DHEA’s link to strong bones and balanced blood sugar
I see a lot of patients who have osteoporosis. There are many factors involved with brittle bones—and hormone deficiency, including low levels of DHEA, is one of those. DHEA is critical to bone metabolism. Studies with senior women have shown that DHEA supplementation improves bone mineral density within one to two years of starting treatment.
Diabetics are often found to have low DHEA levels. In fact, one study found that an astounding 77 percent of men with type 2 diabetes had low levels.4
This is a problem because the hormone plays an important role in improving insulin resistance allowing cells to take up glucose more effectively.
Strengthen your immune system
DHEA is also critical for a strong immune system. When you suffer from chronic stress your cortisol levels skyrocket and your immune system can become suppressed as a result. But healthy DHEA levels can counterbalance this effect, propping up your immunities and helping to keep you healthy. There’s even some research hinting that DHEA could play a role in fighting autoimmune conditions, especially Lupus erythematosus.5
Healthy hormone levels support a healthy sex life
Similar to the hormone testosterone, DHEA is vital for healthy sexual function in both men and women. It improves sexual desire in both sexes. In one study researchers found that 50 mg of DHEA improved sexual function in men without having any adverse effects on their PSA level or prostate size.6 And in postmenopausal women vaginal DHEA suppositories have been shown to help with vaginal atrophy and sexual function.7,8
Lastly, there are more than a dozen studies showing that declining levels of DHEA are associated with a greater likelihood of death due to various causes. In other words, DHEA supports so many systems of the body that a major deficiency can contribute to a number of diseases.
As with all hormones I recommend people test their DHEA levels. To check your levels your doctor will likely run a DHEA sulfate (DHEA-S) blood test before nine in the morning (although the test is still generally accurate if given later in the day). But DHEA levels can also be checked using saliva and urine tests.
If you find that your levels are low there are a number of steps you can take to raise them. The best place to start is making improvements in your diet. Your body uses cholesterol to make DHEA so foods that are rich in a variety of healthy fats such as coconut milk, organic butter, and flax, can give your body the raw materials it needs to produce the hormone. Also, make sure to get enough sleep and exercise regularly. And finally, the herb ashwagandha (originally from India and now readily available here in the US) has been shown to significantly increase DHEA levels.
If your DHEA levels are low and you’re experiencing chronic fatigue, autoimmune issues, a low libido, erectile dysfunction, diabetes, osteoporosis, cardiovascular disease, or poor cognitive function then I strongly recommend you consider a DHEA supplement. A typical supplemental dosage is 25 to 50 mg for men and 5 to 15 mg for women.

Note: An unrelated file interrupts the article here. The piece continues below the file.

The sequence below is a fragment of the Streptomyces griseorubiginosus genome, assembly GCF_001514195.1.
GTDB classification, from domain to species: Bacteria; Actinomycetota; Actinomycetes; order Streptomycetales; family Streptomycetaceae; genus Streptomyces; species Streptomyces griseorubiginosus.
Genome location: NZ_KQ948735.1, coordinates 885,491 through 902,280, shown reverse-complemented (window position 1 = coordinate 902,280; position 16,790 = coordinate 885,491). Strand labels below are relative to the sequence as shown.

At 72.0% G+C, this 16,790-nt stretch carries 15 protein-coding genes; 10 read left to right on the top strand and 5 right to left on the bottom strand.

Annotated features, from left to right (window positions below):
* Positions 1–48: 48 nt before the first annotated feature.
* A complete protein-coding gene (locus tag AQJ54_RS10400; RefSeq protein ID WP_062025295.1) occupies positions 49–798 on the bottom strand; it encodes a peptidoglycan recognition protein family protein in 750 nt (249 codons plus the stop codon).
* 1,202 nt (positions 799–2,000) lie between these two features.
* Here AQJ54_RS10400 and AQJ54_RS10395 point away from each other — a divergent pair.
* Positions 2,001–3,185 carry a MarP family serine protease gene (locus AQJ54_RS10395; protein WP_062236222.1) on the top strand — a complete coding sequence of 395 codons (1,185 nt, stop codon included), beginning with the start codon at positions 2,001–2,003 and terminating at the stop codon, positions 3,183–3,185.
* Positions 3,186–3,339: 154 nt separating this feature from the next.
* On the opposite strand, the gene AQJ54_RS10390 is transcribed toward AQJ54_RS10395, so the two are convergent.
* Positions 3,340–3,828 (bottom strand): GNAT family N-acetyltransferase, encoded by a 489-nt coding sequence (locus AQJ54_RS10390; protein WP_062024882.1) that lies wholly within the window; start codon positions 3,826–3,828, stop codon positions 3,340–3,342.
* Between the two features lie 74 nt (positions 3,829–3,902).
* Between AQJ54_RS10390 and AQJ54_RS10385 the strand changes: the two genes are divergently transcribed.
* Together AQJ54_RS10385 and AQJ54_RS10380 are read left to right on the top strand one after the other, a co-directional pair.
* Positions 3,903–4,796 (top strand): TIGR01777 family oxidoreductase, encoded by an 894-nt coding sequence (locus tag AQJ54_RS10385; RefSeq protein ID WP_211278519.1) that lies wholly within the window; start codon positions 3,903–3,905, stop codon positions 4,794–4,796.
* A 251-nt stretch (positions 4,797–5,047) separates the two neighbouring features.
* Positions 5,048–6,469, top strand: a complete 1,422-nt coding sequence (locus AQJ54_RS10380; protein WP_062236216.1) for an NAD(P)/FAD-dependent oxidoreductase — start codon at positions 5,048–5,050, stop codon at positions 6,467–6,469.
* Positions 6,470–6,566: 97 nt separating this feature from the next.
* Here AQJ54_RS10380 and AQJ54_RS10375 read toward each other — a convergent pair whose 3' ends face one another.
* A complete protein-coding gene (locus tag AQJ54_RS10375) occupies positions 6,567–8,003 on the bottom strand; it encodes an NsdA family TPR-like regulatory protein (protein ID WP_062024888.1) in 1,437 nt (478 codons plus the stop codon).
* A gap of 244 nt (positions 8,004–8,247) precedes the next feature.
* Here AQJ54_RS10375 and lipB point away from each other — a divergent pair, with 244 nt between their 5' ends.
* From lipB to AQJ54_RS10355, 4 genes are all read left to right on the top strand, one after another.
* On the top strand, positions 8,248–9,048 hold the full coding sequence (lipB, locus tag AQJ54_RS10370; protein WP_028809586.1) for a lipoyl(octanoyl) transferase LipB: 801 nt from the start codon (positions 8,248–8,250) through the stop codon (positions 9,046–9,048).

Women who are breastfeeding or pregnant should avoid taking DHEA. Also women with breast cancer or a history of breast cancer and men with prostate cancer should consult with their physician before trying a DHEA supplement.
Clearing up the cancer “connection”
DHEA is converted into testosterone and estrogen within the body. Theoretically this has the potential to slightly increase the levels of these hormones which could have a negative effect on cancer and cardiovascular disease risk. However, several studies have shown little to no increase in blood levels in people taking 50 to 200 mg of DHEA daily. In addition, there are studies that have shown DHEA actually has anticancer and cardioprotective effects.
1. Baulieu EE. Dehydroepiandrosterone (DHEA), DHEA sulfate, and aging: contribution of the DHEAge Study to a sociobiomedical issue. Proc Natl Acad Sci U S A. 2000 Apr 11;97(8):4279-84.
2. Tivesten A. Dehydroepiandrosterone and its sulfate predict the 5-year risk of coronary heart disease events in elderly men. J Am Coll Cardiol. 2014 Oct 28;64(17):1801-10. doi: 10.1016/j.jacc.2014.05.07
3. Rexrode, M. Low dehydroepiandrosterone sulfate is associated with increased risk of ischemicstroke among women. Stroke. 2013 Jul;44(7):1784-9. doi: 10.1161/STROKEAHA.111.000485.
4. Ponikowska B, Jankowska EA, Maj J, et al. Gonadal and adrenal androgen deficiencies as independent predictors of increased cardiovascular mortality in men with type II diabetes mellitus and stable coronary artery disease. Int J Cardiol. 2010 Sep 3;143(3):343-8.
5. Crosbie D, Black C, McIntyre L, Royle PL, Thomas S. Dehydroepiandrosterone for systemic lupus erythematosus. Cochrane Database Syst Rev. 2007 Oct 17;(4):CD005114.
6. Reiter WJ, Pycha A, Schatzl G, Pokorny A, Gruber DM, Huber JC, Marberger M. Dehydroepiandrosterone in the treatment of erectile dysfunction: a prospective, double-blind, randomized, placebocontrolled study. Urology. 1999 Mar;53(3):590-4; discussion 594-5.
7. Genazzani AR, Stomati M, Valentino V, Pluchino N, Pot E, Casarosa E, Merlini S, Giannini A, Luisi M. Effect of 1-year, low-dose DHEA therapy on climacteric symptoms and female sexuality. Climacteric. 2011 Dec;14(6):661-8.
8. Labrie F, Archer D, Bouchard C, Fortier M, Cusan L, Gomez JL, Girard G, Baron M, Ayotte N, Moreau M, Dubé R, Côté I, Labrie C, Lavoie L, Berger L, Gilbert L, Martel C, Balser J. Effect of intravaginal dehydroepiandrosterone (Prasterone) on libido and sexual dysfunction in postmenopausal wom en. Menopause. 2009 Sep-Oct; 16(5):923-31